Winslow coach, players focusing on strategy
You could almost hear the gears spinning in Jean Gyurics' mind. Most coaches love thinking and talking the game of basketball.
You could almost hear the gears spinning in Jean Gyurics' mind.
Most coaches love thinking and talking the game of basketball.
And here was Gyurics rattling off, probably faster than she realized, all the different ways, sets and scenarios that could lead to success for her Winslow Township girls' team.
Gyurics was practically salivating over the possibilities, and that's no surprise.
But what's most impressive about her team - even more so than its uncommon athleticism - is that the players are thinking the game just as much as she is, and they're just as excited about the possibilities.
"My main focus this season is working on our mismatches," 6-foot senior forward Jada Matthews said.
"The low blocks, bringing people out to the wing. . . . We have a lot of players who are not only tall, but athletic. We can either run people in transition or play a mid-post game and a power game in the half court.
"So I think this year, especially, we're focused on exploiting mismatches and doing what we do best."
Matthews, a George Washington recruit, will pair with fellow 6-0 senior forward Jocelynne Jones, a Robert Morris recruit, to give Winslow one of the most dynamic duos in the state.
Both are not only tall but also fast and nimble, tough defenders, and terrific outside shooters.
"We complement each other well," said Jones, who averaged 15.7 points, 8.7 rebounds, and 3.1 blocks as a junior.
"Right now, we're just trying to be leaders and help this team succeed."
Matthews put up similar numbers, averaging 16.3 points, 9 rebounds, and 3.7 assists.
Critical for Matthews is that this is the first season since her freshman year that she will not have to sit the first 30 days because of the transfer rule.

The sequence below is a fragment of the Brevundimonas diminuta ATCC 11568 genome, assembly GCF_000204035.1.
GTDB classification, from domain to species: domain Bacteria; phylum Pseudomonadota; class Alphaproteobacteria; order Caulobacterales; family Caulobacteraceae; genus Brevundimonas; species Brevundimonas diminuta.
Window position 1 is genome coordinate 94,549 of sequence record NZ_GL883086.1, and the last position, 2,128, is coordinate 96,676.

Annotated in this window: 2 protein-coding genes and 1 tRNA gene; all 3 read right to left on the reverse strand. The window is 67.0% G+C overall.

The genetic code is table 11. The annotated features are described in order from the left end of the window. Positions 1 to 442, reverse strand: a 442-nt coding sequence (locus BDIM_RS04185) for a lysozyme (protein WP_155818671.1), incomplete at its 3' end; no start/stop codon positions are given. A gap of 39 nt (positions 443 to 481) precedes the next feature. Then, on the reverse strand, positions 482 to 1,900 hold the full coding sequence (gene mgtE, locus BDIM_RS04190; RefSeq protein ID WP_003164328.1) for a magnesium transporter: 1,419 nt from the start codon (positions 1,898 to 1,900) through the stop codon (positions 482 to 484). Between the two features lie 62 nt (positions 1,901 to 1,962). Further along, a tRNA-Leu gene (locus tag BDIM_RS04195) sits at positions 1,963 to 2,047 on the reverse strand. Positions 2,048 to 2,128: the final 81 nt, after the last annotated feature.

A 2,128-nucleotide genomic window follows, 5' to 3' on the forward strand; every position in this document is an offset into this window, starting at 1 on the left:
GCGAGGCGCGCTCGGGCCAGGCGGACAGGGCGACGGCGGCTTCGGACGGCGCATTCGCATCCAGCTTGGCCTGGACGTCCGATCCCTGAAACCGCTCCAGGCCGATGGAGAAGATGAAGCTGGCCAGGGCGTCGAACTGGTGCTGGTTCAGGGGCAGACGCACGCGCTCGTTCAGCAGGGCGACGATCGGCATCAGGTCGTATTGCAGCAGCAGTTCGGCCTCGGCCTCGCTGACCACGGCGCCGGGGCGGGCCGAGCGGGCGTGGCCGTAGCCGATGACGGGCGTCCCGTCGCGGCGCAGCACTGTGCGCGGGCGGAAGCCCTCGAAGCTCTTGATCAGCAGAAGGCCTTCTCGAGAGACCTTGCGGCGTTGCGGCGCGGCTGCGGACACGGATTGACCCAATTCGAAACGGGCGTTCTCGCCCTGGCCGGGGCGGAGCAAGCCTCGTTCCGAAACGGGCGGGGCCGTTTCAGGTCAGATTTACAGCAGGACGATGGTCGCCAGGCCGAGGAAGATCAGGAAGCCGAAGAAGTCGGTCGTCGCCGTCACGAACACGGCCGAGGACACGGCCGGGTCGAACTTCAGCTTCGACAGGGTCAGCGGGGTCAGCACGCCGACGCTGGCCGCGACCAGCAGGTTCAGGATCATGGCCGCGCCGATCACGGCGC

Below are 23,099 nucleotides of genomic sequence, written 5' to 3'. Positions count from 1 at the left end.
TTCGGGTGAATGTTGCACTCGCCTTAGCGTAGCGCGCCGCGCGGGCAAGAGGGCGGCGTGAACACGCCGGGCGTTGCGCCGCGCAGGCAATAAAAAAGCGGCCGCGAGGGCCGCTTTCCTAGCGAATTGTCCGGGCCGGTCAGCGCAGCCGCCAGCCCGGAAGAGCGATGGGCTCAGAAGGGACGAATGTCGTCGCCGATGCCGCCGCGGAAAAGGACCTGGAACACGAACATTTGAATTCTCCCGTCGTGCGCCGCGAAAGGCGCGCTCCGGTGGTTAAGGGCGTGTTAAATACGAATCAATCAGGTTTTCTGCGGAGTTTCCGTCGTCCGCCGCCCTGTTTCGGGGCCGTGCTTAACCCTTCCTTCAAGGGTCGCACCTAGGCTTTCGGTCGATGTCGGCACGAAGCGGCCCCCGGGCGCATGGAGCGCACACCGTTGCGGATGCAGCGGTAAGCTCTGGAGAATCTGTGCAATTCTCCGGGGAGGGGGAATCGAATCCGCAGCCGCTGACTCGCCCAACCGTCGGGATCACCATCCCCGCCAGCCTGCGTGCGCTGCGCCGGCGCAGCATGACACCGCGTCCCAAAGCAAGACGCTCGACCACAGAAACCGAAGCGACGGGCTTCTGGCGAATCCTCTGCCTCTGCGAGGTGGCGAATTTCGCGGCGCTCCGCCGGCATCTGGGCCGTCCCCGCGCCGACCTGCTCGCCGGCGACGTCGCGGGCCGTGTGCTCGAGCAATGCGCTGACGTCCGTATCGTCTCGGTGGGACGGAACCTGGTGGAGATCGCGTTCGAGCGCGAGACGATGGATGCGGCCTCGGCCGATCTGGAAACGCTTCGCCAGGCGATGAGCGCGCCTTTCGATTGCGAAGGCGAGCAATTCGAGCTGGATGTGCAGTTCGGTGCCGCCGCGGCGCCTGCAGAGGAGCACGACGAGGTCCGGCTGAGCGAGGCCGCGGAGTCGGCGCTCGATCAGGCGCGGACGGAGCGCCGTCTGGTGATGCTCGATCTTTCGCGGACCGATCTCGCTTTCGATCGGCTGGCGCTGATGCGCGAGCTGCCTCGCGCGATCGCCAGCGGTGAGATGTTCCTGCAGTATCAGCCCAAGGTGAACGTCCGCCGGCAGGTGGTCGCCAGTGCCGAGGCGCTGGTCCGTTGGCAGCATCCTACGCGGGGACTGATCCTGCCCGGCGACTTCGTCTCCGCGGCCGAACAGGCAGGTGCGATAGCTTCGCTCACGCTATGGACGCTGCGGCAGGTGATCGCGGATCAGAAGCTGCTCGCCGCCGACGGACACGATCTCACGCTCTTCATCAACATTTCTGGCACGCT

She started her high school career at Winslow, played at Paul VI as a sophomore, and transferred back to Winslow last season.
"I definitely feel more comfortable," Matthews said.
"It's nice that I can actually start right away. I think us playing together, and me being there from Game 1, will make a difference.
"It cuts out any interruptions or distractions. It gives us more time to build chemistry."
Matthews and Jones are surrounded by talent, including freshman point guard Amaiyah Melvins, who Gyurics thinks also could emerge as a star, and 6-0 forward Keyonna Filmore.
"Jada and Jocelynne are great players, great leaders; they're extremely coachable; and they both set examples for the rest of the team on the court and in the classroom," Gyurics said.
"But it's not just about two people for us. We're always talking about different scenarios and situations, and that involves everyone. If we're going to win a state title, we have to execute in every phase of the game, just believe in the system."
The team's talent is glowingly obvious, but the Eagles seem to have a mature grasp of that fact. And when they think of this season, talent is not the first thing that comes to mind.
"We know we have the talent," Matthews said. "We know that talent is not our issue this year. It's just the preparation and the work that we put into it - the extra hours, putting extra shots up after practice, making sure we're all on the same page, that we're executing - that's really what's most important for us. That's what's going to lead to our success this season."